One of the Pharisees asked Jesus to eat with him, and he went into the Pharisee’s house and took his place at the table. And a woman in the city, who was a sinner, having learned that he was eating in the Pharisee’s house, brought an alabaster jar of ointment. She stood behind him at his feet, weeping, and began to bathe his feet with her tears and to dry them with her hair. Then she continued kissing his feet and anointing them with the ointment. Now when the Pharisee who had invited him saw it, he said to himself, ‘If this man were a prophet, he would have known who and what kind of woman this is who is touching him—that she is a sinner.’ Jesus spoke up and said to him, ‘Simon, I have something to say to you.’ ‘Teacher,’ he replied, ‘speak.’ ‘A certain creditor had two debtors; one owed five hundred denarii, and the other fifty. When they could not pay, he cancelled the debts for both of them. Now which of them will love him more?’ Simon answered, ‘I suppose the one for whom he cancelled the greater debt.’ And Jesus said to him, ‘You have judged rightly.’ Then turning towards the woman, he said to Simon, ‘Do you see this woman? I entered your house; you gave me no water for my feet, but she has bathed my feet with her tears and dried them with her hair. You gave me no kiss, but from the time I came in she has not stopped kissing my feet. You did not anoint my head with oil, but she has anointed my feet with ointment. Therefore, I tell you, her sins, which were many, have been forgiven; hence she has shown great love. But the one to whom little is forgiven, loves little.’ Then he said to her, ‘Your sins are forgiven.’ But those who were at the table with him began to say among themselves, ‘Who is this who even forgives sins?’ And he said to the woman, ‘Your faith has saved you; go in peace.’ (NRSV)
In our story, both Simon the Pharisee and Jesus the Christ encounter the same woman. But each man sees her through different eyes.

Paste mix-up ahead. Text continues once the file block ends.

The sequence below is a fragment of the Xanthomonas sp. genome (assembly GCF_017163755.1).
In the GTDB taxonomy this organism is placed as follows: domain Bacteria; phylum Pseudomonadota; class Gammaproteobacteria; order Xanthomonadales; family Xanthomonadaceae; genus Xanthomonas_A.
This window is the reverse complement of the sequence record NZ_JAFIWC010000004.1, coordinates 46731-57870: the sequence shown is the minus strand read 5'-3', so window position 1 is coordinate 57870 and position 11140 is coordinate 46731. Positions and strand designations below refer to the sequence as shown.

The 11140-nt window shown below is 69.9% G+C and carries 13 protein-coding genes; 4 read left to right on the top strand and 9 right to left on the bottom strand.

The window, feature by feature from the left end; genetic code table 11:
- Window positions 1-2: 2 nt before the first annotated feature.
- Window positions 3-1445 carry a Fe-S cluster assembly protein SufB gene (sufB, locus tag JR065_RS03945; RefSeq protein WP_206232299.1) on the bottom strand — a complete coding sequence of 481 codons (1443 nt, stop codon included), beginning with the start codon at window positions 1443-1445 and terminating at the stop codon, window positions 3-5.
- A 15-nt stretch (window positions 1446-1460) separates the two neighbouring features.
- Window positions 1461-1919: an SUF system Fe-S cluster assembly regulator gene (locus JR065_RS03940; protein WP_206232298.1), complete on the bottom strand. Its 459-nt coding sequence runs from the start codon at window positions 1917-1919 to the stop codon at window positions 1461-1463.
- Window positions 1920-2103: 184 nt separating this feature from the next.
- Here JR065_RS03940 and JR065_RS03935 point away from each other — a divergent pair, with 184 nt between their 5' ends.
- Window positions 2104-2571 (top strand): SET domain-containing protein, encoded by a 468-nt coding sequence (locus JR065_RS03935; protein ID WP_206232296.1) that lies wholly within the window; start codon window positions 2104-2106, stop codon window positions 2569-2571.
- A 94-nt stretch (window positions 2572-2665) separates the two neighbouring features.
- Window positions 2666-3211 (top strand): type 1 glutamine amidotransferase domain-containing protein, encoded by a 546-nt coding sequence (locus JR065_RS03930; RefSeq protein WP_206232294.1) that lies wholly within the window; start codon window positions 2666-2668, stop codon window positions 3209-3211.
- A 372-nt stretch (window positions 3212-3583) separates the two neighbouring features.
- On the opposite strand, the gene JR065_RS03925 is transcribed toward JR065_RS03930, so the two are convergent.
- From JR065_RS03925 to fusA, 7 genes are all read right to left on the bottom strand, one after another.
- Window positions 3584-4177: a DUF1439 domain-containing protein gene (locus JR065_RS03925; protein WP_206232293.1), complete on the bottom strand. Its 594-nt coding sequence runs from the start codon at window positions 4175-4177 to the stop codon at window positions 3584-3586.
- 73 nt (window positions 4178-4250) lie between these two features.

Simon knew his labeling her ‘sinner’ would find support. Her handy alabaster jar may be Luke’s hint at her profession. Such fragrance was often used to welcome into less dignified and less public situations. Is it the tool of prostitution?
If so, her reputation would have extended well beyond Jesus’ host. Some things become impossible to hide.
Mingling her reputation with her current behaviour leads Simon to certain conclusions of both her and his guest. Clearly – if Jesus is so significant – he should also know ‘…who and what kind of woman this is…’.
But there is no need to voice this. It is obvious.
Common convention expected a host to welcome with water, a kiss, an anointing. It may seem extravagant, but after walking in the dust and dirt a greeting like this would bring some relief. It indicated arrival at a place of safety and rest. It spoke of the host’s preparation and expectation. It was an act of service.
But Jesus it seems, despite being invited by Simon, was not welcome. On the contrary, Simon has culturally, and it would seem somewhat, publicly, snubbed Jesus.
Perhaps this helps us understand. Is this woman affronted by Simon’s rudeness? Can she no longer stand silently watching as Jesus is treated so poorly? How can she remedy the situation with only her perfume?
I suspect her willingness to cross all social lines has something to do with protecting Jesus’. But why would she make such a scene? What would motivate like this? Why such loyalty? After all, any act here is not going to enjoy the anonymity of darkness.
This woman’s willingness to openly break into the Pharisee’s world of dignity and order is brave indeed. As she breaks her perfume, weeps, washes, and wipes, does she see herself as expressing gratitude? Is she consciously restoring dignity to Jesus?
But her awareness is not really the issue. Jesus knows her gratitude and the power imbalance is restored. Her actions also rebuke this host. They expose Simon’s disingenuous hospitality and give opportunity for Jesus to address his lack of social grace.
But Jesus also takes the opportunity to highlight the love and faith of the very one Simon’s thoughts have cast aside.
It would seem Simon is not the only one who knows more of this woman. Jesus knows her. we know little, but whatever their previous encounter looked like, we can be assured that it did not share Simon’s harsh judgment. After all, Jesus has won this woman’s affection, loyalty, dedication and love.
Simon named her ‘sinner’. But Jesus has named her ‘forgiven’ – and himself ‘forgiver’.
And it inspired her boundless gratitude.